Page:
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Distinguishing between depression and dementia in seniors

Depression and dementia, two common conditions in seniors, are sometimes difficult to tell apart.

Depression and dementia, two common conditions in seniors, are sometimes difficult to tell apart. They can sometimes occur simultaneously, and some studies even suggest that one condition could be a precursor to the other.

Here, we will focus on distinguishing between signs of depression versus early signs of dementia (not accompanied by depression).

According to the Association des médecins psychiatres du Québec, dementia, also known as mild or major neurocognitive disorder, is characterized by a loss of mental faculties that reduce a person’s ability to care for themselves independently, while major depression is a mental illness characterized by loss of pleasure and sustained sadness for several weeks.

Dementia sets in rather slowly. Onset of the condition is difficult to pinpoint. The changes observed are gradual; interests and motivation slowly decline over a long period of time. Whereas with depression, loss of interest and the ability to feel pleasure will develop within a few weeks. The same is also true for changes in weight, sleep, psychomotor agitation and energy levels. These changes occur gradually with dementia and appear more quickly in depression. The speed at which these changes occur is not the only difference, however. The way in which symptoms are presented may also differ depending on the disorder. For example, if we look at changes related to sleep, in dementia there are more disturbances to the sleep-wake cycle, whereas in depression, we see more of an increase or decrease in sleep periods.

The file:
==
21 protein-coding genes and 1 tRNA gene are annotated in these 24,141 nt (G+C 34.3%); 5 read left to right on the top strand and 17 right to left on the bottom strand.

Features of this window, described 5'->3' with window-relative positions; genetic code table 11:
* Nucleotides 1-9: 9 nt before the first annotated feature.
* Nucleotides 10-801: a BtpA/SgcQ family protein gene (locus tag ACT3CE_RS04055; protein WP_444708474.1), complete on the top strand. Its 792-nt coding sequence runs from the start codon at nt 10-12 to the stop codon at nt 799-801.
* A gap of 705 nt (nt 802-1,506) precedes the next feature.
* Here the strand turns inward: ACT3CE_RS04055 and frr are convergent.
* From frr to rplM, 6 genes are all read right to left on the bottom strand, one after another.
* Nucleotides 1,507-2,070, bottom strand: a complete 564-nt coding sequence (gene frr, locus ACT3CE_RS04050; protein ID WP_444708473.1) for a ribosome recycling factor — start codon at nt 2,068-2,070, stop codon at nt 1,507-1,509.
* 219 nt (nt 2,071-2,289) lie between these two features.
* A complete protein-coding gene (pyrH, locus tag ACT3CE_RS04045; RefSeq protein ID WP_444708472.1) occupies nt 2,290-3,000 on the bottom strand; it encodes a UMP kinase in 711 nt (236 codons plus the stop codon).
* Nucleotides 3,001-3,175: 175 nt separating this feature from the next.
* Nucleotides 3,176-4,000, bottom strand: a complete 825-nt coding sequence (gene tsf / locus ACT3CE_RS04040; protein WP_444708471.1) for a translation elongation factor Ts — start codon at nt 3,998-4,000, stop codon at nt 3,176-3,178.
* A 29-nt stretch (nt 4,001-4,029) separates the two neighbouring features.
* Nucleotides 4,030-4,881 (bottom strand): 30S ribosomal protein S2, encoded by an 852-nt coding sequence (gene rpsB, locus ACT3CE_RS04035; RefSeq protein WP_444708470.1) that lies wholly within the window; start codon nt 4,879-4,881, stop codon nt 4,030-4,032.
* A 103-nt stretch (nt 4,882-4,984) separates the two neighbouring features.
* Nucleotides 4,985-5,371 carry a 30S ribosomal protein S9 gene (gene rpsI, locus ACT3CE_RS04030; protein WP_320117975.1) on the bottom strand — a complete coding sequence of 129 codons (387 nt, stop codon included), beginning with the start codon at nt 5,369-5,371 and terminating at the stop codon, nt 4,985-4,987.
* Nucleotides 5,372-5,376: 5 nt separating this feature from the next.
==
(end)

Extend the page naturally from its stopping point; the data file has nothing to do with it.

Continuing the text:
Other symptoms usually present in depression, such as suicidal thoughts, low self-esteem and guilt, are rarely found in dementia. In early dementia, concentration generally remains good, whereas those with depression experience a sudden decrease in concentration and a marked sense of indecision. Regarding memory problems, in depression memories are often disturbed, whereas in dementia, short-term memory takes a hit and long-term memory remains relatively unaffected.

People with dementia also voice fewer complaints regarding their cognitive difficulties, whereas people with depression tend to name their difficulties, including forgetfulness.

Changes such as the ones mentioned above are worth looking into and discussing with a physician. A good tip for family members is to write down their observations, using these facts as a starting point. These notes can be shared with the family member’s physician. Finally, be aware that depression or dementia are not normal or expected consequences of aging, which is why you should seek help.

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